While Kyrie Irving’s declaration that the Earth is flat may be harmless and considered a joke by many, the belief of the Cleveland Cavaliers’ point guard is causing problems for some middle school science teachers. In a report by NPR, Susan Yoon, a professor at the University of Pennsylvania's Graduate School of Education, said some students actually believe Irving’s claim that the Earth is flat.

One teacher, Nick Gurol, said his students got the idea that the Earth is flat from Irving, who made that claim during an interview on a podcast by Cavaliers teammates Richard Jefferson and Channing Frye in February.

Gurol said he tried explaining to his students the truth but nothing worked and they still believe Irving’s claim. "They think that I'm part of this larger conspiracy of being a round-Earther,” said Yoon. To counter the belief instilled by Irving’s comment, Yoon urged teachers to teach students to gather evidence, check sources, deduce, hypothesize, and synthesize results that will help them discover the truth.

Irving’s teammates joined in on the fun

Irving became a trending topic on Twitter after he made the declaration on the podcast and was mocked throughout All-Star weekend. Irving’s teammates defended him, with Jefferson wearing "flat world champions" t-shirt during one of the episodes of his podcast with Frye.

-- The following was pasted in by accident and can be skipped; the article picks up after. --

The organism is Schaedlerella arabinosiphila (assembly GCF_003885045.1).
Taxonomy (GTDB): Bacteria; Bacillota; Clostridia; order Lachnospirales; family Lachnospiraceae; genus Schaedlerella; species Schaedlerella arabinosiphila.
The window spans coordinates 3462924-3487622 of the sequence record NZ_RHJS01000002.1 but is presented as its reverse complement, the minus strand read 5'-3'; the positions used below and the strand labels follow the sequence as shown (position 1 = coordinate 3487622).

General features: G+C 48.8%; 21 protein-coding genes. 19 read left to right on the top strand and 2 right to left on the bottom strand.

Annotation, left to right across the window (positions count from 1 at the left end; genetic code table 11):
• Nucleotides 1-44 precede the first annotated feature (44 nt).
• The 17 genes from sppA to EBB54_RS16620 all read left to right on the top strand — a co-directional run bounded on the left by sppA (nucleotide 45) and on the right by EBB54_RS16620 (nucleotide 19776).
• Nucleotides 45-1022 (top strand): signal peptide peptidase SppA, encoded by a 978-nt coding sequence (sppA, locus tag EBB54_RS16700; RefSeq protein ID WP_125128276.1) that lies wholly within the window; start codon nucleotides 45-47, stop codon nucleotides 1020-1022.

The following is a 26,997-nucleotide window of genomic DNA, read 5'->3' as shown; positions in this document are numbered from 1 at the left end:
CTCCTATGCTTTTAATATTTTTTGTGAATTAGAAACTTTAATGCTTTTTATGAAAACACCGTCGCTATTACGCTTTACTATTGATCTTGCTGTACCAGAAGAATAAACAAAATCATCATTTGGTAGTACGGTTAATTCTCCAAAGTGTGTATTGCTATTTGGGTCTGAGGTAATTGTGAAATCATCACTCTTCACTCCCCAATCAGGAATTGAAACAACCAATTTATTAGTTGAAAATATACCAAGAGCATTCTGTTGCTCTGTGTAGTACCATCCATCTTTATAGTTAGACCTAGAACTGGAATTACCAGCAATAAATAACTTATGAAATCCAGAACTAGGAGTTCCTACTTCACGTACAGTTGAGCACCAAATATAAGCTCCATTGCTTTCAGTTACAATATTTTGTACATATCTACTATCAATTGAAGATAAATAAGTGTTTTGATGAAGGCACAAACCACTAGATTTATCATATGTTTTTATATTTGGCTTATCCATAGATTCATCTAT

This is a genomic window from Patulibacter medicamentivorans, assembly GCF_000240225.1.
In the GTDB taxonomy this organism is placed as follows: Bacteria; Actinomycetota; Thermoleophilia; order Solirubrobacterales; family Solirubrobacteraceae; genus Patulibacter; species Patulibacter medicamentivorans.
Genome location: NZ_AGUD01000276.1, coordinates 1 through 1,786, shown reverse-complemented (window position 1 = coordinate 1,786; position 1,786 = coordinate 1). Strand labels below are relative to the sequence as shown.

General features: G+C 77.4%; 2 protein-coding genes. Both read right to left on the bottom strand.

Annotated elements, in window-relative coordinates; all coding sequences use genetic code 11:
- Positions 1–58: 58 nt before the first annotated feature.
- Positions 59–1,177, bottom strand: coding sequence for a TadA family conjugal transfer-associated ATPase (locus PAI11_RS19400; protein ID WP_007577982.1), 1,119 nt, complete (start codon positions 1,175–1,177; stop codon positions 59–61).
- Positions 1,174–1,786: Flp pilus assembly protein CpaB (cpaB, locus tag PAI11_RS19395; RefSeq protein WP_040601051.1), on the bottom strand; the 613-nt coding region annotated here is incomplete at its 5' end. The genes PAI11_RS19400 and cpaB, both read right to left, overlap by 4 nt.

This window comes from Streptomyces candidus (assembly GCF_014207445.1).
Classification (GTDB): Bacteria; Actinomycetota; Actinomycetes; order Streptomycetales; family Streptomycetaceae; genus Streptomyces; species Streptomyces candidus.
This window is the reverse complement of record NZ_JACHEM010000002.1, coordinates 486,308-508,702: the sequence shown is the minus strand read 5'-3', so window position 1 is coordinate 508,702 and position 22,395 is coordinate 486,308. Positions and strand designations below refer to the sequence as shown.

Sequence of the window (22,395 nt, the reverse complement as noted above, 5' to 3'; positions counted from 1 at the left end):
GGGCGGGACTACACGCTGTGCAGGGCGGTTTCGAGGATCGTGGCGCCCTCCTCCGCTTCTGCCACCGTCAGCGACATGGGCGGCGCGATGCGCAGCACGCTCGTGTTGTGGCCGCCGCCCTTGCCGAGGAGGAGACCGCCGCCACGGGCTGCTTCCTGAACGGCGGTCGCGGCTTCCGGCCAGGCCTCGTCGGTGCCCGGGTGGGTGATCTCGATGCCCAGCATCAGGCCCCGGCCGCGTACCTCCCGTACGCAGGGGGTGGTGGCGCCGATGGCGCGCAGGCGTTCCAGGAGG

LeBron James backed Irving’s claim, saying: “if he decides the Earth is flat, that’s okay”.

Irving also got an unlikely ally in Golden State Warriors power forward Draymond Green, who said “how do we stand on the Earth if it’s round?” Green added that pictures only show that the Earth is round and anyone with a panoramic camera can make anything looks like a round object.

Even NBA Commissioner Adam Silver was asked about Irving’s claim. In reply, Silver said he and Kyrie both went to Duke and “he may have taken some different courses than I did."

Irving defended flat-Earth comments

After a month, Irving stood by his comment, telling the Road Trippin’ podcast that “it’s OK to think something that, I guess, the majority wouldn’t think." Irving said he felt misconstrued over his pronouncement but he felt fine with the fact that he was able to formulate his own thoughts and opinions and convey them to other people.

Renowned scientist Neil Degrasse Tyson also defended Irving’s pronouncement, saying he can say whatever he wants as “long as he continues to play basketball and not become head of any space agencies." Earlier, retired NBA star Shaquille O’Neal also declared that the Earth is flat.